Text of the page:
Menu Labeling Battle Begins Anew
Americans expect nutrition labeling on food in the grocery store. Now Congress wants to mandate similar rules for restaurant food.
Today Sen. Tom Harkin (D-Iowa) and Rep. Rosa DeLauro (D-Conn.) are introducing the Menu Education and Labeling (MEAL) Act, which requires chain restaurants with 20 or more business locations to provide consumers with information on calories, sodium, saturated and trans fats, and carbohydrates.
Lawmakers have introduced similar legislation in the past three congressional sessions. But the focus on health care this year could give the bill a boost; of the $2 trillion spent on health care annually, 75 percent goes to managing chronic diseases that are in many cases preventable, Harkin said.
This bill follows a year of significant action in city and states around the country. Last year, New York City launched an initiative that requires calorie information to be posted on menus and menu boards. And last fall, California became the first state to enact a menu-labeling bill for chain restaurants. (A measure was also introduced in the Montgomery County Council, but it was never passed.)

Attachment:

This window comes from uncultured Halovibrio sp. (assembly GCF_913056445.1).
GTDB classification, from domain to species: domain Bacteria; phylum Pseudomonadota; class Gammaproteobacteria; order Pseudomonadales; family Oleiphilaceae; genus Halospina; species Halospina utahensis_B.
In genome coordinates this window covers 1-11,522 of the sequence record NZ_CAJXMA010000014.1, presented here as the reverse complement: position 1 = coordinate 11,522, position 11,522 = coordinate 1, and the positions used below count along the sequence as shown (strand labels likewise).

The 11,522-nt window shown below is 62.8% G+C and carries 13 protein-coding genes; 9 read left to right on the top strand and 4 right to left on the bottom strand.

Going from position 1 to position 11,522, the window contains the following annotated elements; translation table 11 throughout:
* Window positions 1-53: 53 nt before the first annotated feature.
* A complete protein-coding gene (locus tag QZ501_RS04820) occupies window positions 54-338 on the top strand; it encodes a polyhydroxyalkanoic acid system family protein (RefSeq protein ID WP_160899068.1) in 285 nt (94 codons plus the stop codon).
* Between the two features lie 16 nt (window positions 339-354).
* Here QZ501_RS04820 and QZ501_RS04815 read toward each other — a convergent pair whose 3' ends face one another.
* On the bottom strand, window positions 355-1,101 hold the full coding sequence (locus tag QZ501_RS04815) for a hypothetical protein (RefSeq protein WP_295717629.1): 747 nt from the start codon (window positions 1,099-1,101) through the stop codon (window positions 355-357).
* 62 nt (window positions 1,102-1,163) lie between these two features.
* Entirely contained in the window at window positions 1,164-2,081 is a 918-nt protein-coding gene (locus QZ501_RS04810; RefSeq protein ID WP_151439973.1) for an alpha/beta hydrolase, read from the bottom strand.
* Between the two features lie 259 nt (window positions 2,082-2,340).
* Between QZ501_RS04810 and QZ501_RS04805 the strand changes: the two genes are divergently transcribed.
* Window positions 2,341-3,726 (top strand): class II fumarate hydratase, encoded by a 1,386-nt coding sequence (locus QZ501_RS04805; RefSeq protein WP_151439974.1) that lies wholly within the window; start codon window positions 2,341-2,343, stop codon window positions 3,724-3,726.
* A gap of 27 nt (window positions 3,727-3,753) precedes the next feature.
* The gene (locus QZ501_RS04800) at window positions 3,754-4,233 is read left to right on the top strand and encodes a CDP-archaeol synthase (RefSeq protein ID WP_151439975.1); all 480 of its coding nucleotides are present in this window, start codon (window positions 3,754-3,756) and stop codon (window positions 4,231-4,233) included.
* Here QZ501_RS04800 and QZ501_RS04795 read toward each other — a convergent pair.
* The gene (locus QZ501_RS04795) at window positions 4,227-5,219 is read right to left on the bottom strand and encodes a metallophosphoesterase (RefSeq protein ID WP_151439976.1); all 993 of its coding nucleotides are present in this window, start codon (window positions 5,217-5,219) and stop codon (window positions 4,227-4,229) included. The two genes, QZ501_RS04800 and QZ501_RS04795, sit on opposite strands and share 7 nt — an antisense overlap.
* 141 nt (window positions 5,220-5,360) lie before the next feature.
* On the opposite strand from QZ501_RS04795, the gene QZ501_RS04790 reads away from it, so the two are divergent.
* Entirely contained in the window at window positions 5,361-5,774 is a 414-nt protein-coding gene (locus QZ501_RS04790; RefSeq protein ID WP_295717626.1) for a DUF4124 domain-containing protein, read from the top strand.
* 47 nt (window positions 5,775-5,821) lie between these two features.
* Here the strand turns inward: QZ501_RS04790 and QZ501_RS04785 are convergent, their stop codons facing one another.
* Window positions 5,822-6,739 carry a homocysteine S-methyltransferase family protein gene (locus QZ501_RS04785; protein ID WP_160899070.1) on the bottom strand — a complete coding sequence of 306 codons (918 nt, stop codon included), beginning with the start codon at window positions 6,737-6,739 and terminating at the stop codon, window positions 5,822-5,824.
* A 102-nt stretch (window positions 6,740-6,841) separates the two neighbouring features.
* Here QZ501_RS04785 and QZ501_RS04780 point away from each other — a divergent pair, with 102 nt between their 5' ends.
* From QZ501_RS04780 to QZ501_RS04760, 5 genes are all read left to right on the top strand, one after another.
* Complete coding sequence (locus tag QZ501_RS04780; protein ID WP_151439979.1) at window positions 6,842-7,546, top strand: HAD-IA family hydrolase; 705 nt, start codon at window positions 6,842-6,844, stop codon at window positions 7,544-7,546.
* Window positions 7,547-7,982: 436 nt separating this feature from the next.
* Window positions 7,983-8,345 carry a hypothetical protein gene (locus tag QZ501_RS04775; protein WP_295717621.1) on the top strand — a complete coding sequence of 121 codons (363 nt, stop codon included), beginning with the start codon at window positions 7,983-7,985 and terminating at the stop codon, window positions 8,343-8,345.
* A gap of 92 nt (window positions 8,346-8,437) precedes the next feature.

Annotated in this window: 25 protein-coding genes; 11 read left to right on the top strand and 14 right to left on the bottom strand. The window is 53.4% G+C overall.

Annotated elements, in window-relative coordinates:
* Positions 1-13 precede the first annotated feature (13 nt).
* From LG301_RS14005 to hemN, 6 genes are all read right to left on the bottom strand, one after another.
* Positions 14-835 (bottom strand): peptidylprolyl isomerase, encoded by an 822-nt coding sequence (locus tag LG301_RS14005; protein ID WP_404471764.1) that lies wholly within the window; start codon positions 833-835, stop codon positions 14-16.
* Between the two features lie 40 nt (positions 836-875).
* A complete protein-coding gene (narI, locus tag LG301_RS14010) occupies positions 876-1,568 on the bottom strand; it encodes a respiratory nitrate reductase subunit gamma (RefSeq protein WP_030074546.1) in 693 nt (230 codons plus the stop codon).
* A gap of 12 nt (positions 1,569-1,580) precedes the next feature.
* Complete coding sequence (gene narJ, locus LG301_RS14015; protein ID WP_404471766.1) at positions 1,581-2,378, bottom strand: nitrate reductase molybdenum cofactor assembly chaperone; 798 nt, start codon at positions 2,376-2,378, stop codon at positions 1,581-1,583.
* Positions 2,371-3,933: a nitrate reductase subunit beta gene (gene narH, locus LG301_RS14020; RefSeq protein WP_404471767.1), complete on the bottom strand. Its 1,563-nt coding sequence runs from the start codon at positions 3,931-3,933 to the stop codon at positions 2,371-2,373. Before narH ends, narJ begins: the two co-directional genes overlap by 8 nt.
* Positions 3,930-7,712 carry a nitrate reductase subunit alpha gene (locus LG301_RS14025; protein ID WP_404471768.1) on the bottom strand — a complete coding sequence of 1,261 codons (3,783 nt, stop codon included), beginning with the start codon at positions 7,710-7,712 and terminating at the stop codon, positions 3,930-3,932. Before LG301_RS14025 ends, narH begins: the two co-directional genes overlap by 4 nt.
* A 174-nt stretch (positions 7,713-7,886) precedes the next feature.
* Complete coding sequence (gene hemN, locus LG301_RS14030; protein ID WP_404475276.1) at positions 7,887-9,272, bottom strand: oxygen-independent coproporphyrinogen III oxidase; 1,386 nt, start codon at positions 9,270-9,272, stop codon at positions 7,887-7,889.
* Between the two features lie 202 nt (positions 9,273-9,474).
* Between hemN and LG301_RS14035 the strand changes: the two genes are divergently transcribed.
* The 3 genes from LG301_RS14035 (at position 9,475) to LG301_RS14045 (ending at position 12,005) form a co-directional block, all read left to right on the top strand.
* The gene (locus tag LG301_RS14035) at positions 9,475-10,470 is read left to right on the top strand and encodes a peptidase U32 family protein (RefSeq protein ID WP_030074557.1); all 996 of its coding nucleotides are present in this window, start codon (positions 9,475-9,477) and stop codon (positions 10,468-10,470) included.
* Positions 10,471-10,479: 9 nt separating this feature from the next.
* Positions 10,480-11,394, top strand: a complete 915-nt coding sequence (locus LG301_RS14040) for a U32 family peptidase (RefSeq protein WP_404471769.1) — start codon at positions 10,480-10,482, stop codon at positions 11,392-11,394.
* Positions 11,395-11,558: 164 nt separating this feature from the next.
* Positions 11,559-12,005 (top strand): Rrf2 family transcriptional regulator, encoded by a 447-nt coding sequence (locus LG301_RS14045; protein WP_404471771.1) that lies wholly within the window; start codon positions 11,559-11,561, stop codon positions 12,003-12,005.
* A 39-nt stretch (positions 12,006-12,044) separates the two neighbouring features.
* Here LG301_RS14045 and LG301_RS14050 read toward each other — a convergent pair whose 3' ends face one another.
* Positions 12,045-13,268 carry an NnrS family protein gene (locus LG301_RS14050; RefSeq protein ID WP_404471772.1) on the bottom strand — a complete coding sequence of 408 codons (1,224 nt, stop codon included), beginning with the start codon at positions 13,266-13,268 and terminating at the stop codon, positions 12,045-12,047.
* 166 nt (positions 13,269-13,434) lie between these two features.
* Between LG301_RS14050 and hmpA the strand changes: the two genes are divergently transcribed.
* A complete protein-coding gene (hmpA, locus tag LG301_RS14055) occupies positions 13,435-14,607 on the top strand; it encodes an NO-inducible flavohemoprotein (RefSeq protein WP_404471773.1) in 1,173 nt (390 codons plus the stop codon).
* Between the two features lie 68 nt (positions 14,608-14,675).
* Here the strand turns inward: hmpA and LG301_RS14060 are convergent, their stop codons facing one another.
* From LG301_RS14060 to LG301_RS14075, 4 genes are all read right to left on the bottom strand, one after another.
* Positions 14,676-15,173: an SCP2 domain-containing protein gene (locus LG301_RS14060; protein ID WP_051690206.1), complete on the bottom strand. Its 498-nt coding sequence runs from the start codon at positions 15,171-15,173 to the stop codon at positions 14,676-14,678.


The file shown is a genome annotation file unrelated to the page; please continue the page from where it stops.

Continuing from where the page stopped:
Studies show that Americans eat more food than ever outside the home and that making healthful choices isn’t as easy as it seems: In a 2007 California poll, on average only 10 percent of respondents could pick the most healthful item from a short list of common fast foods.
The restaurant industry initially opposed any federal rules, but in light of local regulations is backing its own bill, the Labeling Education and Nutrition (LEAN) Act. Introduced in March, the law would be weaker than public health advocates desire, requiring nutrition information to be posted somewhere in chain establishments but not necessarily on menu boards. The bill also preempts stricter local regulations, which the industry says are too varied for national corporations to adhere to.
Who’s right? Would you like more information on menus, or elsewhere? Should it be required?
-- Jane Black
May 14, 2009; 2:15 PM ET
Categories: Food Politics | Tags: Jane Black, nutrition, restaurants
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